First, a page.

Editorial, Opinion

EDITORIAL: Productivity has no time constraints, our work culture should be more accepting of night owls

“Early to bed and early to rise makes a man healthy, wealthy and wise.”

This proverb reflects a sentiment we were fed as children: Seize the day, and seize it before noon. Rarely has anyone been advised to seize the night.

Evolutionarily, there is a reason for this. Without the sun, productivity and mood drop significantly.

Our society and our culture are built on these archaic rules, dating back to a non-digital era when farming required us to wake up at the first cock-a-doodle-doo and when candles made burning the midnight oil quite impractical.

So, if you start your day at 6 a.m., you may be perceived as more productive than the person ending their day at 2 a.m. 

Sure, there may be some health benefits to waking up earlier. You’ll be less likely to blow off breakfast, which is always said to be the most important meal of the day. You’ll also have more time in the sun, whereas those who wake up later may feel they have missed half the day. 

Studies have also shown morning people may be happier and have more time for exercise, though the former may be attributed to how society’s work days are structured.


But for the most part, those who wake up late and stay up late are put at a distinct disadvantage. American society is built to benefit the early birds — as evidenced by the 9-to-5 system everything is structured around.

And there’s a definite negative stigma surrounding staying up late. The assumption is you partied or procrastinated and started your work late, and this harmful stereotype calls your work ethic and character into question.

It’s time we changed this mindset.

For one, it all comes down to genetics. People are built differently, and we have little say over our internal clocks, our chronotypes and when our melatonin is released. Our clocks don’t just determine when we get sleepy. They also determine when we perform our best — cognitively and physically.

Some jobs also dictate your sleep schedule for you. Night shifts, for example, are becoming increasingly more common in American culture, but are still not as popular. These jobs made up over three percent of the workforce in 2019, but they throw you off-sync with everyone else in the world and force you to play catch up.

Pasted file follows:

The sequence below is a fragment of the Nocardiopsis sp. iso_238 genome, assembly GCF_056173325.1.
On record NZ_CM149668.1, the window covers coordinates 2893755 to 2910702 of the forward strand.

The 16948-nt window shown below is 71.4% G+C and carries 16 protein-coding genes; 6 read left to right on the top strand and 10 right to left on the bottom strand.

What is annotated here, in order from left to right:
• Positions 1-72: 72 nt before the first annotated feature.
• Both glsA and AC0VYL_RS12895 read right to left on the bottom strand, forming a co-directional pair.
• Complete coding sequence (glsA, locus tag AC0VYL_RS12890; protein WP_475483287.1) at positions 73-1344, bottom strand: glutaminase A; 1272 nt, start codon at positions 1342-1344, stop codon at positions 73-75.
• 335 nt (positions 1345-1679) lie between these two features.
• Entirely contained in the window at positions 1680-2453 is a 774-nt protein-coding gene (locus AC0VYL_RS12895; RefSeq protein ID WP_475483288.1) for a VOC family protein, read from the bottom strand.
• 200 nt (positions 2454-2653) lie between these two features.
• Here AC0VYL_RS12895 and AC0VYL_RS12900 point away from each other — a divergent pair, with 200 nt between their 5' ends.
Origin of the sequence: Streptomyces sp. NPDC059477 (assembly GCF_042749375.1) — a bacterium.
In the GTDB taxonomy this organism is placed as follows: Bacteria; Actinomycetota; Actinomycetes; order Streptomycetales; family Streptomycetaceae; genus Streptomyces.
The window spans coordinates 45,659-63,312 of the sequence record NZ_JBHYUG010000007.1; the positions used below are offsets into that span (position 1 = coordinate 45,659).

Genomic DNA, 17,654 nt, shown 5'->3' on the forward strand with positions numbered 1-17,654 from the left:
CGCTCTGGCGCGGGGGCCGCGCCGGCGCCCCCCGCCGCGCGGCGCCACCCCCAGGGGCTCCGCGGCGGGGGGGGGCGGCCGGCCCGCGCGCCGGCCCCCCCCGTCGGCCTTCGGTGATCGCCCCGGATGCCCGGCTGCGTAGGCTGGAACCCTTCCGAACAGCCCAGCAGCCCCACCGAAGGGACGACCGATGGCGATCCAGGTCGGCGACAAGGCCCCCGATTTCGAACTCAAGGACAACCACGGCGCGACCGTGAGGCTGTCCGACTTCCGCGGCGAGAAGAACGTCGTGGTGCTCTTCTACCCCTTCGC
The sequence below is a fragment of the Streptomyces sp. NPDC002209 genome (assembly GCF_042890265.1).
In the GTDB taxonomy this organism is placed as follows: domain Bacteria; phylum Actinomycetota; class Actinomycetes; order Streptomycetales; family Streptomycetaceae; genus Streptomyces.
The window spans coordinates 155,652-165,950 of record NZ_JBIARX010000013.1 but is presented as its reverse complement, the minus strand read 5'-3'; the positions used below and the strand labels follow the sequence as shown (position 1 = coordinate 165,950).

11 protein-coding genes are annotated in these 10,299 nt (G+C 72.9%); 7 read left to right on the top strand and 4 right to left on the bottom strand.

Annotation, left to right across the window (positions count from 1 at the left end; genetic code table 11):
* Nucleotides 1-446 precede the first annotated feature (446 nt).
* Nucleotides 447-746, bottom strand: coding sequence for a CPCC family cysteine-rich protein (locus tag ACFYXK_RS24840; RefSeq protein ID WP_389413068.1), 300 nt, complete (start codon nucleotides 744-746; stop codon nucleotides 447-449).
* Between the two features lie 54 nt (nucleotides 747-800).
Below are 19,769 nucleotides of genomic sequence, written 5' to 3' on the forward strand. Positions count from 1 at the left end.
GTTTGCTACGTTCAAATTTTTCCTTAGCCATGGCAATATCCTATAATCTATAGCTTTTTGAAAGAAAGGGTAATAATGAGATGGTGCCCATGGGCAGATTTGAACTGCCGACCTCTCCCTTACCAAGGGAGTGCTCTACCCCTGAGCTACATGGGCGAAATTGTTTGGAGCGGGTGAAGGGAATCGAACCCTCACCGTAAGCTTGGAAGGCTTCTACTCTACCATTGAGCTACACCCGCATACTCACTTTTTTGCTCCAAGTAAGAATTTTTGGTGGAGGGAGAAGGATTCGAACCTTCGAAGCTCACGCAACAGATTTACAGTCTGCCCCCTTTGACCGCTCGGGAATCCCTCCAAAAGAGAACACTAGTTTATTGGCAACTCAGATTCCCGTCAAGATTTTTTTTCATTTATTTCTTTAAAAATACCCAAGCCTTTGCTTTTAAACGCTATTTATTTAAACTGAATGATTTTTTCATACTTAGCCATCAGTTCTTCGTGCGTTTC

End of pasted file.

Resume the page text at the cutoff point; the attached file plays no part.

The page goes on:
Journalists, for example, are almost always on call to cover breaking news, which does not follow the traditional 9-to-5.

Furthermore, everyone has individual energy levels and backgrounds to consider. Those who are chronically tired or have insomnia may have trouble falling asleep in the first place, much less waking up early after a restless night.

So staying up late is unavoidable for some. This is especially true during the pandemic, which has brought on virtual learning and work, as well as a lack of structure throughout the day.

Zoom drains our energy and causes fatigue, the blue light from our screens we stare at all day disrupts our circadian rhythm and working at home makes the mental separation between work and rest harder to distinguish.

We college students are also constantly “on,” which makes falling asleep or resting especially hard even when we have the time.

On the other hand, for college students at least, staying up late is often glorified. There’s an underlying toxic competition between students: Who’s working the hardest? Who stayed up the latest? Who got the least amount of sleep, or no sleep at all?

Even before the pandemic, there was this culture — the suffering Olympics. Combined with the never-ending cycle of work, there was no incentive to correct our sleep schedules.

During the pandemic, though, more students may become academics-induced night owls. International students or those in different time zones may be forced to take classes late into the night, essentially corrupting their sleep schedule for the year.

And because Boston University and other institutions cancelled Spring Recess, there is also no time for students to physically or mentally catch up. Students have no space to recover, especially if you’re utterly burnt out.

The root of all this is the idea that our value as human beings is reliant on the work we do and our productivity. It doesn’t help when students have GPAs and literal numbers to categorize their success and worth.

Health has consistently been overlooked in American culture. We are encouraged, if not trained, to prioritize our work over the essentials: food, sleep, water and self care. 

As such, we need a serious re-evaluation and shifting of our cultural priorities. We must also destigmatize staying up late while being careful not to romanticize it. Otherwise, we risk enabling a cycle of staying up late and waking up early — i.e., not getting enough sleep.

With the emergence of Zoom, the hustle and bustle culture has been preserved. But it also gives us the opportunity to carry it forward into the post-pandemic world, for a more personalized and flexible work-life balance for night owls.

Some people who force themselves to get up early might be in it for the productivity aesthetics, but it doesn’t mean they’re better than you. And staying up all night every day of the week isn’t healthy, even if that’s when you work best.

As individuals and students, we shouldn’t compare ourselves to others because everyone works and functions differently.

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